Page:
Preprints
https://doi.org/10.5194/bg-2022-127
https://doi.org/10.5194/bg-2022-127
 
14 Jul 2022
14 Jul 2022
Status: this preprint is currently under review for the journal BG.

Unique benthic foraminiferal communities (stained) in diverse environments of sub-Antarctic fjords, South Georgia

Wojciech Majewski1, Witold Szczuciński2, and Andrew J. Gooday3,4 Wojciech Majewski et al.
  • 1Institute of Paleobiology, Polish Academy of Sciences, Twarda 51/55, 00-818 Warszawa, Poland
  • 2Geohazards Research Unit, Institute of Geology, Adam Mickiewicz University, Bogumiła Krygowskiego 12, 61-680 Poznań, Poland
  • 3National Oceanography Centre, European Way, Southampton SO14 3ZH, UK
  • 4Life Sciences Department, Natural History Museum, Cromwell Road, London SW7 5BD, UK

Abstract. Sub-Antarctic fjords are among the environments most affected by the recent climate change. In our dynamically changing world, it is essential to monitor changes in these vulnerable settings. Here, we present a baseline study of “living” (rose Bengal stained) benthic foraminifera from fjords of South Georgia, including fjords with and without tidewater glaciers. Their distribution is analyzed in the light of new fjord water and sediment property data, including grain size and sorting, total organic carbon, total sulfur, and δ13C of bulk organic matter. Four well-defined foraminiferal assemblages are recognized. Miliammina earlandi dominates in the most restricted, near-shore and glacier-proximal habitats, Cassidulinoides aff. parkerianus in mid-fjord areas, and Globocassidulina aff. rossensis and Reophax subfusiformis in the outer parts of fjords. Miliammina earlandi can tolerate strong glacial influence, including high sedimentation rates in fjord heads and sediment anoxia, as inferred from sediment color and total organic carbon/sulfur ratios. This versatile species thrives both in the food-poor inner reaches of fjords that receive mainly refractory petrogenic organic matter from glacial meltwater, and in shallow-water coves where it benefits from an abundant supply of fresh, terrestrial and marine organic matter. A smooth-walled variant of C. aff. parkerianus, apparently endemic to South Georgia, is the calcareous rotaliid best adapted to inner fjord conditions characterized by moderate glacial influence and sedimentation rates and showing no preference for particular sedimentary redox conditions. The outer parts of fjords with clear, slightly warmer bottom water, are inhabited by G. aff. rossensis. Reophax subfusiformis dominates in the deepest-water settings with water salinities ≥ 33.9 PSU and temperatures 0.2–1.4 °C, characteristic for Winter Water and Upper Circumpolar Deep Water. The inner- and mid-fjord foraminiferal assemblages seem specific to South Georgia, although with continued warming and deglaciation they may become more widespread in the Southern Ocean.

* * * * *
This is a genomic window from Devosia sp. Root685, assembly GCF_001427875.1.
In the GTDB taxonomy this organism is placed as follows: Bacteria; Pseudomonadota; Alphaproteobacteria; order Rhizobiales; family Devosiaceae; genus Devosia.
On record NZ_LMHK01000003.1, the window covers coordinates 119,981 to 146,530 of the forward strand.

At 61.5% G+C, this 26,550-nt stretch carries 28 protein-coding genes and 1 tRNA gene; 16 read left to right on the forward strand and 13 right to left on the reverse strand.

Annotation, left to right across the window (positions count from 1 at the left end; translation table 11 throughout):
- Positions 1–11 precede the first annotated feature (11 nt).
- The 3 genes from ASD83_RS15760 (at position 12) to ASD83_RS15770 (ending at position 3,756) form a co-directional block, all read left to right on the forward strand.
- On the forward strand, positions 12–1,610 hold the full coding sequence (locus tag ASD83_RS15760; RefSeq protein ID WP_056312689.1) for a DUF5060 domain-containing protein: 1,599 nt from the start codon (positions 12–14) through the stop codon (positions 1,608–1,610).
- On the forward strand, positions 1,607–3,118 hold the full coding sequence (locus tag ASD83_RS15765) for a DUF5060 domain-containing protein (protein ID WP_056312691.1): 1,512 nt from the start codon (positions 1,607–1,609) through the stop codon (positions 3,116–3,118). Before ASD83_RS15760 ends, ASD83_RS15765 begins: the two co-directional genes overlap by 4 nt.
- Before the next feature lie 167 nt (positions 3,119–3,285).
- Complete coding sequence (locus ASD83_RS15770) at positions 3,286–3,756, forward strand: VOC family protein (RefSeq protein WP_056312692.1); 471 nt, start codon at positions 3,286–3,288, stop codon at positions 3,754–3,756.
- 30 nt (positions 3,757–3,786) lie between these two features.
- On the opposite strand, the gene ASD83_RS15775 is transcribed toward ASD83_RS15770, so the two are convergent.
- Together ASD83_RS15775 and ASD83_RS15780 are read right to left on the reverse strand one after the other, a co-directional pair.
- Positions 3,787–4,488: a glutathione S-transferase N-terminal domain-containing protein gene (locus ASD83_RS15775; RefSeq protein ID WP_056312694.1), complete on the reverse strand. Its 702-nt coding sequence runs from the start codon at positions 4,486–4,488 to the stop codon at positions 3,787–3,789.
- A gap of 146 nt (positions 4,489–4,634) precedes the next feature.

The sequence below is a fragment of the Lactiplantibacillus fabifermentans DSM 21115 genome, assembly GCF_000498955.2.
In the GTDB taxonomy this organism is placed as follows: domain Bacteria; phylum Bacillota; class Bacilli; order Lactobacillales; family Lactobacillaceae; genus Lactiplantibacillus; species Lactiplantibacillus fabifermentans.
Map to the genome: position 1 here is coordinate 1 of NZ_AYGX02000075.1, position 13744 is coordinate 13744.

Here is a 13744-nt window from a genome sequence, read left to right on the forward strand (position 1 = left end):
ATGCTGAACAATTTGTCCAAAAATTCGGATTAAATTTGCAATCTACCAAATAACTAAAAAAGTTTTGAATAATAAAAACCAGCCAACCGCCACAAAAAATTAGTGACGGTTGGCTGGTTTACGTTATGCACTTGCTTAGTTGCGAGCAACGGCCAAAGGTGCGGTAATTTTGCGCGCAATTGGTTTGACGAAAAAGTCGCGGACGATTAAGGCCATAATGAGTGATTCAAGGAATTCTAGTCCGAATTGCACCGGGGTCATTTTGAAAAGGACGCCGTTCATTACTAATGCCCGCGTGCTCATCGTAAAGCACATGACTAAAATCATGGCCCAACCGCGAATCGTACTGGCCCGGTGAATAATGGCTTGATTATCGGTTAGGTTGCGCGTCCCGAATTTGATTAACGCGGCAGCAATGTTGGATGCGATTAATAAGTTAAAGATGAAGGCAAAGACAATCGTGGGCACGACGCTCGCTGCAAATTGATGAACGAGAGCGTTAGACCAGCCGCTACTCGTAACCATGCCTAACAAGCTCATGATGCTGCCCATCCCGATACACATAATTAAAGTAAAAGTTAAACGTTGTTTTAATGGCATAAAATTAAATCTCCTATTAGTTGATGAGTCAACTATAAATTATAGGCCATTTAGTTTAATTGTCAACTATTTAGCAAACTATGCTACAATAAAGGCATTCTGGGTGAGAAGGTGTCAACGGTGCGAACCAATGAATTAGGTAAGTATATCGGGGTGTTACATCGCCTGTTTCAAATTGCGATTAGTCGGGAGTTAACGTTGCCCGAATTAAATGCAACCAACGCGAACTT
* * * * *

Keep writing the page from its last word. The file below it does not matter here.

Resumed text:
Wojciech Majewski et al.

Status: open (until 26 Aug 2022)

Comment types: AC – author | RC – referee | CC – community | EC – editor | CEC – chief editor | : Report abuse
  • RC1: 'Comment on bg-2022-127', Katrine Husum, 03 Aug 2022 reply
    • AC1: 'Reply on RC1', Wojciech Majewski, 04 Aug 2022 reply
      • RC2: 'Reply on AC1', Katrine Husum, 08 Aug 2022 reply

Wojciech Majewski et al.

Wojciech Majewski et al.

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Short summary
We studied foraminifera living in fjords of South Georgia, a sub-Antarctic island sensitive to climate change. As conditions in water and on the seafloor vary, different associations of these microorganisms dominate far inside, in the middle, and near fjord openings. Assemblages in inner and middle parts of fjords are specific to South Georgia but they may become widespread with anticipated warming. These results are important for interpretation of fossil records and monitoring future change.
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